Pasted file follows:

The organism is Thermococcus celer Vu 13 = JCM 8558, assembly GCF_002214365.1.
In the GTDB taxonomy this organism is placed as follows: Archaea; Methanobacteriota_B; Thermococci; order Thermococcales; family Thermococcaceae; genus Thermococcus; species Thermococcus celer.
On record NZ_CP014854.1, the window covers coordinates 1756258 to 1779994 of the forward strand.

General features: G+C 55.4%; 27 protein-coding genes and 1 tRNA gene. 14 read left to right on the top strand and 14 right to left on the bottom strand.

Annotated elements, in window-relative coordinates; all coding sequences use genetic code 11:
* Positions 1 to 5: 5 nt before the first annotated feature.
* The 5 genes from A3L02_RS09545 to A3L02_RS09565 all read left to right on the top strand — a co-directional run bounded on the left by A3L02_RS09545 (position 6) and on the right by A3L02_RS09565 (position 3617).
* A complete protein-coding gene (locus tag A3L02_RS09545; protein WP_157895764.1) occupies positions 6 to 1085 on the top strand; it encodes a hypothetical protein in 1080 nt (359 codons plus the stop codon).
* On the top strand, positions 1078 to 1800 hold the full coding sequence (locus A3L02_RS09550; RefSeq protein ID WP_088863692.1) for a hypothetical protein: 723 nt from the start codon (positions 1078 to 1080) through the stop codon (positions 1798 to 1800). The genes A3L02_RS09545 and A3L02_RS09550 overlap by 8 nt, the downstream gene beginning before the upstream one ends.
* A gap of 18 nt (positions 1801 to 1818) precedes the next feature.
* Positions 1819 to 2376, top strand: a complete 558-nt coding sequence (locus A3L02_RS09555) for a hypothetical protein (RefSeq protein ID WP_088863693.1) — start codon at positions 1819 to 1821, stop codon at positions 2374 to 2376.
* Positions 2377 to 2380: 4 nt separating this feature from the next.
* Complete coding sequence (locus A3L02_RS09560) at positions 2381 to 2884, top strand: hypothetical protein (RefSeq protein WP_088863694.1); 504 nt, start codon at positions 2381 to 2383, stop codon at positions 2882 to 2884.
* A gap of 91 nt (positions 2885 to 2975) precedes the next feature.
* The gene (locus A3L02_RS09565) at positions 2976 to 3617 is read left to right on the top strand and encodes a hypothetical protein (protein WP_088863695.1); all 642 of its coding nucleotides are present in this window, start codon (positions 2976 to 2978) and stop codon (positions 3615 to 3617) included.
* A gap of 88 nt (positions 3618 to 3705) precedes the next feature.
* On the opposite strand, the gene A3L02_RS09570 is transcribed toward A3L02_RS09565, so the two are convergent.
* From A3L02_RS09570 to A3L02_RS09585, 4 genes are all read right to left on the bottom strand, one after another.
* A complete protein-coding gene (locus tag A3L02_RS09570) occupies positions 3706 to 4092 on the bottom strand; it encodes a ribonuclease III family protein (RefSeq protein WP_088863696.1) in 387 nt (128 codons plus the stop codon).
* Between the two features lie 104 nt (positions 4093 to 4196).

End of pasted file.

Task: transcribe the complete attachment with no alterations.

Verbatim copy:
The organism is Thermococcus celer Vu 13 = JCM 8558, assembly GCF_002214365.1.
In the GTDB taxonomy this organism is placed as follows: Archaea; Methanobacteriota_B; Thermococci; order Thermococcales; family Thermococcaceae; genus Thermococcus; species Thermococcus celer.
On record NZ_CP014854.1, the window covers coordinates 1756258 to 1779994 of the forward strand.

General features: G+C 55.4%; 27 protein-coding genes and 1 tRNA gene. 14 read left to right on the top strand and 14 right to left on the bottom strand.

Annotated elements, in window-relative coordinates; all coding sequences use genetic code 11:
* Positions 1 to 5: 5 nt before the first annotated feature.
* The 5 genes from A3L02_RS09545 to A3L02_RS09565 all read left to right on the top strand — a co-directional run bounded on the left by A3L02_RS09545 (position 6) and on the right by A3L02_RS09565 (position 3617).
* A complete protein-coding gene (locus tag A3L02_RS09545; protein WP_157895764.1) occupies positions 6 to 1085 on the top strand; it encodes a hypothetical protein in 1080 nt (359 codons plus the stop codon).
* On the top strand, positions 1078 to 1800 hold the full coding sequence (locus A3L02_RS09550; RefSeq protein ID WP_088863692.1) for a hypothetical protein: 723 nt from the start codon (positions 1078 to 1080) through the stop codon (positions 1798 to 1800). The genes A3L02_RS09545 and A3L02_RS09550 overlap by 8 nt, the downstream gene beginning before the upstream one ends.
* A gap of 18 nt (positions 1801 to 1818) precedes the next feature.
* Positions 1819 to 2376, top strand: a complete 558-nt coding sequence (locus A3L02_RS09555) for a hypothetical protein (RefSeq protein ID WP_088863693.1) — start codon at positions 1819 to 1821, stop codon at positions 2374 to 2376.
* Positions 2377 to 2380: 4 nt separating this feature from the next.
* Complete coding sequence (locus A3L02_RS09560) at positions 2381 to 2884, top strand: hypothetical protein (RefSeq protein WP_088863694.1); 504 nt, start codon at positions 2381 to 2383, stop codon at positions 2882 to 2884.
* A gap of 91 nt (positions 2885 to 2975) precedes the next feature.
* The gene (locus A3L02_RS09565) at positions 2976 to 3617 is read left to right on the top strand and encodes a hypothetical protein (protein WP_088863695.1); all 642 of its coding nucleotides are present in this window, start codon (positions 2976 to 2978) and stop codon (positions 3615 to 3617) included.
* A gap of 88 nt (positions 3618 to 3705) precedes the next feature.
* On the opposite strand, the gene A3L02_RS09570 is transcribed toward A3L02_RS09565, so the two are convergent.
* From A3L02_RS09570 to A3L02_RS09585, 4 genes are all read right to left on the bottom strand, one after another.
* A complete protein-coding gene (locus tag A3L02_RS09570) occupies positions 3706 to 4092 on the bottom strand; it encodes a ribonuclease III family protein (RefSeq protein WP_088863696.1) in 387 nt (128 codons plus the stop codon).
* Between the two features lie 104 nt (positions 4093 to 4196).